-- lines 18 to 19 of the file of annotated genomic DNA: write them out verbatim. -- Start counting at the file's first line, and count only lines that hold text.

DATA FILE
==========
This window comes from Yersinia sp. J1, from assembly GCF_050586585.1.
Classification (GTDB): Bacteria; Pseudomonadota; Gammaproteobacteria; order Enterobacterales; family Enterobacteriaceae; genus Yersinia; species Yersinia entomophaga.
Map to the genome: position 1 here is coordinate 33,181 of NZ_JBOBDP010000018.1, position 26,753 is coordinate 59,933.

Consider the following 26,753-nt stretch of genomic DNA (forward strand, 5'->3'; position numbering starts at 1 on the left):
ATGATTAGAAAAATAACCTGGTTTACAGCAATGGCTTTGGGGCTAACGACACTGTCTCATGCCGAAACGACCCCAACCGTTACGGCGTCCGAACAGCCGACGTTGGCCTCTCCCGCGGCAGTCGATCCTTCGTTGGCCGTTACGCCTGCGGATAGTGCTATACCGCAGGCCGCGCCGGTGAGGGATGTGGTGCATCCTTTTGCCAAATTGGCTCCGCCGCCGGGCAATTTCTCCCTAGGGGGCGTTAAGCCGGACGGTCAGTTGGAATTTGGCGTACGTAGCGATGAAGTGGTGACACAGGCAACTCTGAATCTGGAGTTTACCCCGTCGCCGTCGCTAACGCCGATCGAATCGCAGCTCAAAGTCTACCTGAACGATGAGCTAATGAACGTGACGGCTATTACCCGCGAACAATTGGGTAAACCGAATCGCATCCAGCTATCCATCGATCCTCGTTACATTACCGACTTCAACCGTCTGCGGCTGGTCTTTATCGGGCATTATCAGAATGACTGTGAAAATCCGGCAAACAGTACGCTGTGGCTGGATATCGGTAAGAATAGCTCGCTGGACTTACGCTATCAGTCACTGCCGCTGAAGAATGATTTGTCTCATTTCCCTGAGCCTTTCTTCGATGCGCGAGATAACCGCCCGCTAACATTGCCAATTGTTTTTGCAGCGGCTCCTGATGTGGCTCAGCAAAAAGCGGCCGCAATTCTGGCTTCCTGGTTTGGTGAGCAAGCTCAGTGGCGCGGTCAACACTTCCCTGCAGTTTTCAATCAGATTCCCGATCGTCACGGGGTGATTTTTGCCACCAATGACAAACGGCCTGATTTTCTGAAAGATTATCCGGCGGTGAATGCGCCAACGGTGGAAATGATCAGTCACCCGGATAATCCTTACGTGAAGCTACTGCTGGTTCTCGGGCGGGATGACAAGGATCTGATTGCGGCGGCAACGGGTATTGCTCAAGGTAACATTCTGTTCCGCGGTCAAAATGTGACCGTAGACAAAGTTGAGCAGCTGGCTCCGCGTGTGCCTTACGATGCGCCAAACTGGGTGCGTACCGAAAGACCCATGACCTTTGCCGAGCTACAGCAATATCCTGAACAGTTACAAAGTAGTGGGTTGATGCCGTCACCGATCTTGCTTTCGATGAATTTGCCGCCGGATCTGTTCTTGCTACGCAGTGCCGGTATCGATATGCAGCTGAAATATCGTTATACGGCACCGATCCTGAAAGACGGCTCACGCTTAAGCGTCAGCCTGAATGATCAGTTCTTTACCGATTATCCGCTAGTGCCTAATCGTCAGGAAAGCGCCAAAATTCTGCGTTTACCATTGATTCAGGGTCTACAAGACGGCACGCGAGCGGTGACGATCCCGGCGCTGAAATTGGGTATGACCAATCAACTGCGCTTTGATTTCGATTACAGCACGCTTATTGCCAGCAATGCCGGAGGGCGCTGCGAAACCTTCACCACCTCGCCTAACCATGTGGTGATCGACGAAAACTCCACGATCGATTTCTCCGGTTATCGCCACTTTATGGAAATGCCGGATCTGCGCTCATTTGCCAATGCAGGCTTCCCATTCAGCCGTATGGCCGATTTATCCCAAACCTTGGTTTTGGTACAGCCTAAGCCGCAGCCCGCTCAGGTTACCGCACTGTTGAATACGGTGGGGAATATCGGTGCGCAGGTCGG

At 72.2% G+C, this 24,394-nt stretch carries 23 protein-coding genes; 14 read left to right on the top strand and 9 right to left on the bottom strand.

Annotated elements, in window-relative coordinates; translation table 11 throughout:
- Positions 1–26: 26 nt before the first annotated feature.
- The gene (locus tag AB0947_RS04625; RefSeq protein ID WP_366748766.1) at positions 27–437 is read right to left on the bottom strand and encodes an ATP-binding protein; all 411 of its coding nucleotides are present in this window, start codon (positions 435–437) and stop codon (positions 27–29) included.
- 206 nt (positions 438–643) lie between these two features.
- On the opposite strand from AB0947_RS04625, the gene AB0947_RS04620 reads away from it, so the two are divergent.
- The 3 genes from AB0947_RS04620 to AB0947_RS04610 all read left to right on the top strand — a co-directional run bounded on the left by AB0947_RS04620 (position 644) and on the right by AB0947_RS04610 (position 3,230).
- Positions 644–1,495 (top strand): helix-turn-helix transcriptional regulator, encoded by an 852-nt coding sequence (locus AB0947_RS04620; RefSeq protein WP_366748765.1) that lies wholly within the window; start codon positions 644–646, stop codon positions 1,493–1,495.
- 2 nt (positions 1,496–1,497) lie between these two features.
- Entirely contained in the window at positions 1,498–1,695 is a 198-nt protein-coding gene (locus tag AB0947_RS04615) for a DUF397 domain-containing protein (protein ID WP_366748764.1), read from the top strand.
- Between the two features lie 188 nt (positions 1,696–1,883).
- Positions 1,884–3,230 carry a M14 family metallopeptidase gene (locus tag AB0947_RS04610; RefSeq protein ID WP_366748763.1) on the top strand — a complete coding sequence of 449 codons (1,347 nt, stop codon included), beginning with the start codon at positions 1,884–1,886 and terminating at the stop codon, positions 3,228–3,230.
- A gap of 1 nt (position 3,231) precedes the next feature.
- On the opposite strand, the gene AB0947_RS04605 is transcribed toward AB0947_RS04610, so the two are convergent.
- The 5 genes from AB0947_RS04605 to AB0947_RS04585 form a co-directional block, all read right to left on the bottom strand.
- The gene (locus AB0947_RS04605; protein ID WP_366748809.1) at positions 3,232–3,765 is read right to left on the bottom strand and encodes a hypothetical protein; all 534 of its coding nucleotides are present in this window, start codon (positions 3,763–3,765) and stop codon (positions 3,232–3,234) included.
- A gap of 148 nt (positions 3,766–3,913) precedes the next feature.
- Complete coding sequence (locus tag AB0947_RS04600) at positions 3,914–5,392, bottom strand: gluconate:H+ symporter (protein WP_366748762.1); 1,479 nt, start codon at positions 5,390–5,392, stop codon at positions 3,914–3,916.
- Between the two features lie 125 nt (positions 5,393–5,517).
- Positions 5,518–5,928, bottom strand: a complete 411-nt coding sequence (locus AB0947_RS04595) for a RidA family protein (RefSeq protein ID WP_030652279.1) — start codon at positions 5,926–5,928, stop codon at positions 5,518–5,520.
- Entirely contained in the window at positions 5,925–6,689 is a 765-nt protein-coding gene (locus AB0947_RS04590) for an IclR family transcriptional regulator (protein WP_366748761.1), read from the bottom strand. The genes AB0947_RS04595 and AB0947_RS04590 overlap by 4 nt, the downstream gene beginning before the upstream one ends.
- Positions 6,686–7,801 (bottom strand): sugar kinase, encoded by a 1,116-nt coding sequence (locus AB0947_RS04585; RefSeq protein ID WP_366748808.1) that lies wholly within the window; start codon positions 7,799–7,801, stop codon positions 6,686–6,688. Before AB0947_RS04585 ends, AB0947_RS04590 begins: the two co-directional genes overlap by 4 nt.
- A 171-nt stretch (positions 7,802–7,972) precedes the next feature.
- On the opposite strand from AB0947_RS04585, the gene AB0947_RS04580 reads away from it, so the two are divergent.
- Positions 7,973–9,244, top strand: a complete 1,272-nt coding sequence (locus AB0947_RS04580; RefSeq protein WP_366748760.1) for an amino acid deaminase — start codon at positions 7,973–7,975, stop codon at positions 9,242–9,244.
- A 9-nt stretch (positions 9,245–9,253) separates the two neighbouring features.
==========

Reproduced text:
- A gap of 1 nt (position 3,231) precedes the next feature.
- On the opposite strand, the gene AB0947_RS04605 is transcribed toward AB0947_RS04610, so the two are convergent.